A few weeks ago, before their debut at the Opening of Dharma, I had a chance to sit down with My Lover the Ghost. I have been hearing their name for quite a while, but had never seen them or heard them play a single note. It became clear early on that the band aim for an experience rather than a recitation of their music. Shows and rehearsals take form of their own accord with little or no preplanning. While watching their debut performance, I felt a sense of pride knowing that Lake Charles has My Lover the Ghost in her scene. The experience and confidence among the band allow their loose approach to flow to the audience in a way that is inspiring and inclusive. The audience plays an immediate role in what the band is playing on stage at any given moment, a feat that I had yet to see accomplished with such class and precision in The Chuck.
My Lover The Ghost
George Walton – Bass
Alyssa DiNatale- Vocals
Brandon Pittman- Guitar, Keys
Derek Saurvant- Saxophone
Shannon Simmons – Drums
Alright so what are you guys doing? What is the general scope of the band for those that have never heard a lick of what you play?
Brandon – I think the mission statement turned into something completely different when we got together. We were going for sort of trip hop Massive Attack, Portishead, spooky sexy music was kind of the template we were going for, but it seems like every time we got together we came up with something new and different. And it still seems to be like that. The Chemistry was there from day 1, so we’ve just kind of gone for it.
George – We’ve been playing together for a little over a year now, and have not played a show up to this point. It has given us an opportunity to dial in our sound. If we have a sound.
How did you all manage to get together?
Alyssa – I started having this series of house shows at my house in December of 2011, so for a while I had all of these bands flowing through my home. Derek Saurvant turned up at my house for a show one night. He had whiskey, so we made friends. Later I met Brandon at a Certain Satellites show. I was watching Derek play sax, and was thinking man it would be cool to do something with that. Next thing I knew Brandon asked me if I wanted to jam sometime, and I was like Hell yea I would! I had met Shannon previously, but didn’t know about George. Then someone gave me the history of George Noise.
Brandon – Shannon and I had been hanging out for quite some time already when I started thinking of doing a different project than my usual noise. The initial idea was like this huge 9 piece revolving band, but once we got together it was just like f$% that, lets just do this!
Shannon – Well I knew Amanda (Sonnier – When Word Was Sound) before I knew Brandon. I saw that Amanda was playing music, so I showed up to hear her band, which I knew nothing about. I walk in, and Brandon’s up there with all his pedals making these beautiful sounds, Amanda is back there thumping out these John Bonham beats. They came off the stage and she goes “This is my friend Shannon,” I said “Hey how you doin, I’m your new bass player. “
Brandon, you are sort of known in Lake Charles as the guy with all the pedals. If you had to bank on just one pedal, which would it be?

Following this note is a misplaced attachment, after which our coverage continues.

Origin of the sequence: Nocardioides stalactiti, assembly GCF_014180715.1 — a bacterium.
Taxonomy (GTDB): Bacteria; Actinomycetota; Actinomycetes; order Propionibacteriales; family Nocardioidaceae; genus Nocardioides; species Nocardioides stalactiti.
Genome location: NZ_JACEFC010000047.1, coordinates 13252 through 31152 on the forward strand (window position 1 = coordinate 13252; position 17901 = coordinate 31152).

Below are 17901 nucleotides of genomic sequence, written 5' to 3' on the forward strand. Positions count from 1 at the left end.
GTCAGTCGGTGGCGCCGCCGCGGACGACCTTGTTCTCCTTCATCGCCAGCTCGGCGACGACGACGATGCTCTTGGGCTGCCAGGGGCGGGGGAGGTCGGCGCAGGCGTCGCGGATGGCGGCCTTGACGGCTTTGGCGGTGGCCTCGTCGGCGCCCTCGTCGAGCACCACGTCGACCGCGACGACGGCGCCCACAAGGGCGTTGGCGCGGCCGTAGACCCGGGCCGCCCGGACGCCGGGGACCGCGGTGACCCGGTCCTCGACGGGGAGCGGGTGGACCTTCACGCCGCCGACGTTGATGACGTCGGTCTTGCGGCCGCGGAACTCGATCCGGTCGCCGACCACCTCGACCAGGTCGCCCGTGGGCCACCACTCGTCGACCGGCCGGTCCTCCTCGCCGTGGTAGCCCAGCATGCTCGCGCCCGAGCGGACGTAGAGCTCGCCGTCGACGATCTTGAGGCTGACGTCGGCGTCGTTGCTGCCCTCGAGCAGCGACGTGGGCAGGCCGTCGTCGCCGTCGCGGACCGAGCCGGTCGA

Brandon – Its the (Line 6) DL-4. Its just opened so many worlds, just with the delays and the looping ability. I got my first DL-4 in 2001, there is a guy named Ian Moore thats from Austin, he had a boomerang (pedal). I loved the way he would be playing guitar, when all of a sudden he would start stacking, and i would think aww thats what I’ve been hearing in my head since i was 11 years old listening to Jimmy Page in my bedroom! It opened the world of noise and looping. Over the years I have put a few more on the pedal board. The goal is 8 DL-4s. This band is cool though because, i do a little looping, but i get do more straight guitar with a little echo.
Was the band born from you looking for more structure?
Brandon – I had really gotten into Massive Attack and Portishead over the years and I wanted to do something that was more in line with that. So that was the idea, but once we got together that sort-of got thrown out the window.
Shannon – We kind of use them as a reference. All of us really like both influences, but once we got together we kind of just started making sounds together. I don’t think we’ve even really written a song. They are based on a sound, like a feeling or a vibe, everybody will jump in and we’ll record our practices.
George – I think weather plays a part in it as well. Because if you think about it, our song “Witch Fire,” is a loud, hot, dirty song, and it was written in summer. Then theres “Of the Night,” where its a little cooler and rainy outside and its kind of a spooky song.
Brandon – Its been a very reactionary band, which is perfect for me, because thats what i’m used to with Amanda in When Word Was Sound. We have no rules, its just get up and go. So its nice to base things off of that, and still have that ability to stretch out. I don’t think we have ever played anything, exactly the same way twice. We sort of take the jazz estetique where its like, variations on a theme, somewhat structured.
Shannon – I don’t think any of us ever try to do what we did last time. Every time we approach any song, these guys are such great listeners, that as we are going through it, we are all responding to what the others are doing. Even though we know the general direction we are headed in, nobody in this band is afraid to step off, and head down a different path.